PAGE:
This is a guest article by Silvio Aladjem MD.
I have a physician friend who once told me that a patient of his asked: “what is the difference between minor and major surgery?”
I can only imagine the face expression of the patient when my friend answered: “it’s minor surgery if it’s performed on you, it’s major surgery if it’s performed on me!”
This answer was not meant to be funny. In his answer, my friend showed wisdom and experience that only comes with a lifetime practice of medicine.
As a society, we have become accustomed to surgery as being “safe”. Who could have dreamed, at the turn of the 20th century, of open heart surgery, kidney transplants, face lifts, breast implants, brain surgery, corneal transplants, and a myriad of other surgical procedures. Today we need a book to codify them all, so that these procedures can be reimbursed by insurance or Government programs. Many are entirely elective, that is they are performed upon patient’s demand and not because they are sick. The majority of plastic surgery, those that are not done to restore a disfigurement due to disease or accident, are elective. Surgical centers have spread all around the country to accommodate such patients and perform these surgeries on an outpatient basis, rather than in a hospital environment.
While the majority of such centers provide quality medical care and are staffed by competent surgeons of various specialties, some centers cut corners and perform surgeries that they should not.
Not too long time ago, I read the news of a young lady who went to Florida to a clinic to have plastic surgery. She wanted her buttocks to be different from what they were. Enhancing the size of the buttocks is a procedure known as Brazilian Butt Lift. Don’t ask me why, but the name stuck. It involves liposuction to take fat from elsewhere in the body (usually the abdominal wall) and then transfer it to the buttocks. Of course the procedure is not covered by insurance, and it costs in excess of $ 6,000.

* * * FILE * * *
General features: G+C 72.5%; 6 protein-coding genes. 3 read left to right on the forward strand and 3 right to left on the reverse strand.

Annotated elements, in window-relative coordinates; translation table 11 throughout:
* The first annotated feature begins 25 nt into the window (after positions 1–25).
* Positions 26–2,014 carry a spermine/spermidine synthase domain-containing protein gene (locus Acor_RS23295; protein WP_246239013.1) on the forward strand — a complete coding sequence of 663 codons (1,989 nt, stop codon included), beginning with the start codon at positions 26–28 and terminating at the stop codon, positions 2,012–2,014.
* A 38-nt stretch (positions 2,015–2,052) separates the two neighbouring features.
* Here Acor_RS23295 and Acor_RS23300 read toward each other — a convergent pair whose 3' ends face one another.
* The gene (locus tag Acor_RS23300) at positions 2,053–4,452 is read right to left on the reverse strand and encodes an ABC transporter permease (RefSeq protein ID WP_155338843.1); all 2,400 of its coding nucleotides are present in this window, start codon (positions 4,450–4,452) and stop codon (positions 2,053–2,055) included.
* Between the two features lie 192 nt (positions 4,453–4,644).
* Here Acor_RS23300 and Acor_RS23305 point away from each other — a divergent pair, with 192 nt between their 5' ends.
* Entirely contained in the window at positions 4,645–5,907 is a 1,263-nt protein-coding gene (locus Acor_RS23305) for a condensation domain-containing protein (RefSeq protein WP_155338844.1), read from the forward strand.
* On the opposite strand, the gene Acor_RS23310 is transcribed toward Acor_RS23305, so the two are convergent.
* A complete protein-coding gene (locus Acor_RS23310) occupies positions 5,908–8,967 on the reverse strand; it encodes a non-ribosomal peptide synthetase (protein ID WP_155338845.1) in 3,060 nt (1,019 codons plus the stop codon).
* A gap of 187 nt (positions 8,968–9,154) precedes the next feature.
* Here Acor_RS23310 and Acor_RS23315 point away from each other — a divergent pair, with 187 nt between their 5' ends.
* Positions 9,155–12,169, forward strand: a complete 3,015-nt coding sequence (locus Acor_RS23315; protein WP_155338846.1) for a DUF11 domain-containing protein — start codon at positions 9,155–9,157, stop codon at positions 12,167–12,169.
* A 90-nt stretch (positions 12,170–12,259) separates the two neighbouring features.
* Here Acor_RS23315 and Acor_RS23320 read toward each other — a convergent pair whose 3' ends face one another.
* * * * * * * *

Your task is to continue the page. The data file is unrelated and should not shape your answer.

Something must have happened, but the young lady died as a consequence of this “minor” surgery.
Unfortunately, many such stories are more common than one would like to see.
Surgery is safe, but not foolproof. Even in the best of hands and the best of circumstances, things happen. The term “minor surgery” is a misnomer, It may be minor because it’s performed in a relatively short time, it does not involve major organs, and usually the patient goes home after a few hours of observation. But it is not “minor”. It is surgery no matter how you look at it. Surgery itself is an invasion of the integrity of our body, and our body may react in unexpected ways. Our body doesn’t like surgery, no matter where or why. Minor surgery also involves anesthesia, whether local, general or sedation. But we are not meant to be anesthetized either. Our body’s reaction may be unpredictable here also.
You may have heard of the occasional individual who goes to the dentist and chooses to be put asleep because he/she “hates needles”. As a result he/she has an unexpected cardiac arrest and dies.
My physician friend spoke with an understanding of the seriousness of surgery, any surgery. It’s life savings for many, but it is not to be taken lightly. Minor surgery is not to be interpreted as meaning safe surgery.
Before you undergo such surgery, or any surgery for that matter, ask questions, the most important being: do I really need it? The second question: is the surgeon the best for this surgery? Finally, who is going to be the anesthesiologist who may have to put me to sleep?
Anesthesia is just as important as the surgery. There is this story of an anesthesiologist that talked to patients before surgery –like they all do- with a twist. He introduced himself to the patient not as “I am the anesthesiologist” but as the “I am the doctor who will wake you up when the surgery is over”. That tells you everything you need to know.
Sometimes we buy a car on an impulse: “it’s beautiful”. “I like the color”, “I always wanted such a car”. You assume it has a good engine and good brakes. Don’t assume anything when you are going to have “minor surgery”, and certainly don’t agree to it on an impulse. You can buy another car, but you can’t buy another you!
Silvio Aladjem MD
SILVIO ALADJEM MD, an obstetrician/gynecologist and Maternal Fetal Medicine (high risk obstetrics) specialist, is Professor Emeritus in obstetrics and gynecology at Michigan State University, College of Human Medicine, in Lansing, MI. He is the author of “10,000 babies: my life in the delivery room” now available on Amazon, Barnes and Noble and other book stores. Dr. Aladjem published extensively in Scientific Medical Journals and wrote several textbooks in the specialty. Should you wish to contact him, you may do so at: firstname.lastname@example.org